Source : CBS, Destatis, INSEE

Companies by number of employees in 2014 (% over the total) - GERMANY

Source : CBS, Destatis, INSEE

Companies by number of employees in 2014 (% over the total) - FRANCE

Source : CBS, Destatis, INSEE

 

 

  • In the Rhine countries, the structure of the market is determined by a large number of small family businesses, which mainly operate in the dry cargo sector, except in Switzerland where larger companies operate in river cruises or tanker shipping.
  • In the Netherlands, Germany and France, the number of companies that have up to nine employees is significantly high. In Switzerland, these enterprises represent about 66% of the total number of IWT entities.
  • Regarding the sector of activity, freight transport companies had between two and six employees on average. In Switzerland, more people were hired between 2009 and 2014 since companies had about 12 employees in 2009 and five years later, 20 people were working in each entity.
  • In passenger transport companies, there were more employees per enterprise (between four and 12 people) on average. In Switzerland, there was a 56% increase, from 35 to 55 employees per company, in the period 2009-2014.

 

 

Danube countries

 

 

  • The structure of the IWT market in Danube countries is influenced by the communist past. The previous state owned enterprises became privately owned but the big size of the companies remained. About 14 large companies, with more than 20 vessels, dominate the market.
  • On the Upper Danube, smaller shipping companies from the Netherlands, Germany and Belgium are very active but their market share is about 15% of the total cargo transported in this area.
  • The largest enterprises operate in the freight transport sector with a fleet mainly formed by barges for the transport of bulk goods. In passenger shipping, there are smaller enterprises that offer day trip or river cruise transport services. 70% of these services are performed by vessels with the flag of the Netherlands, France, Switzerland or Malta.
  • The sector is dense in Austria where there were about 30 entities per 100km navigable inland waterway in 2014.
  • On a regular basis, about 20-25 fleet operators work in the freight transport market in the Danube region.

 

 

Evolution in the number of IWT companies in the Danube region

Source : Danube Commission

 

 

  • The number of IWT entities operating in the Danube area increased (+37%) over the period. Particularly after 2008, the trend was influenced by new passenger transport entities entering the market. The drop in 2011 was due to a decrease (-55%) in the number of Romanian passenger shipping companies as compared to 2010.
  • The evolution in the number of companies was different in each Danube country.
  • In Romania, there was an upward trend (+80%) until 2009 when the number of both freight and passenger companies started to decrease. In 2014, 126 IWT enterprises were Romanian which was the largest number among Danube countries. 71% of them operated in the freight market.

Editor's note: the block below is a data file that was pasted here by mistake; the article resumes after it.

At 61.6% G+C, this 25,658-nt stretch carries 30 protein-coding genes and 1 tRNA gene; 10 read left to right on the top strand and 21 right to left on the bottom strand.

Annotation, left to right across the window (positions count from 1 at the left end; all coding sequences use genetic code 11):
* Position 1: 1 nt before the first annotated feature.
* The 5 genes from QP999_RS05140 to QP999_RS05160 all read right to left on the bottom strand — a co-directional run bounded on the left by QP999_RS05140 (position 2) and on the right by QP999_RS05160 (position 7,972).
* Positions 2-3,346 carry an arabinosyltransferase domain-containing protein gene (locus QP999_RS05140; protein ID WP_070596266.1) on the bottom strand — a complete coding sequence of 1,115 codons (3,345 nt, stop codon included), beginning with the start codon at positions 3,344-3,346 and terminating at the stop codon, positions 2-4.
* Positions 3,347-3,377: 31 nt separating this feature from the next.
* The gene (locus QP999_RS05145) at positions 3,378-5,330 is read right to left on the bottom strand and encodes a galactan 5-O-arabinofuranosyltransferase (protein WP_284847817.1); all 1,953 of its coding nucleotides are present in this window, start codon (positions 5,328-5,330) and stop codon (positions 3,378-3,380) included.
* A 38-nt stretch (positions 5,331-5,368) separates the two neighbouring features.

• In Hungary, the number of IWT companies increased (+9%) over the period, especially in passenger transport (32%) from 2008 onwards. In 2014, there were 78 passenger and 27 freight transport companies; however, the total annual turnover was €17.8Mio and €58.1Mio, respectively. This means that most passenger transport companies are small and offer day trip or commuting services along the Danube in Budapest.
  • Austria registered a gradual increase in the total number of IWT entities (+83%) mainly due to the passenger transport growth.
  • Passenger transport in the Danube countries includes day trip shipping, river cruises and also commuter traffic.
  • In most countries, the majority of enterprises operate in the transport of dry bulk, except in Hungary and Austria where passenger transport companies represented about 74% and 86%, respectively, in 2014.

 

 

Number of employees per company in freight transport

Source : Eurostat, CCNR calculation

 

 

  • In freight IWT, there was a decrease in the number of employees per company in all Danube countries, except in Romania where there was a 3% increase. The economic crisis and the restructuration of companies might have led to this situation.
  • Bulgarian and Hungarian freight entities reduced the number of employees by half during the period. This reduction was even stronger in Austria and Slovakia where companies’ labour force was diminished by about 74%.

 

 

Number of employees per company in passenger transport

Source : Eurostat, CCNR calculation

 

 

  • In passenger transport, most of the companies have less than 10 employees on average which is the same structure as in most Rhine countries.
  • Bulgaria is an exception. Five new large companies entered the market in 2014, hiring more than 60 employees per entity on average.

 

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Year 2017

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Market Insight
WINTER 2017-2018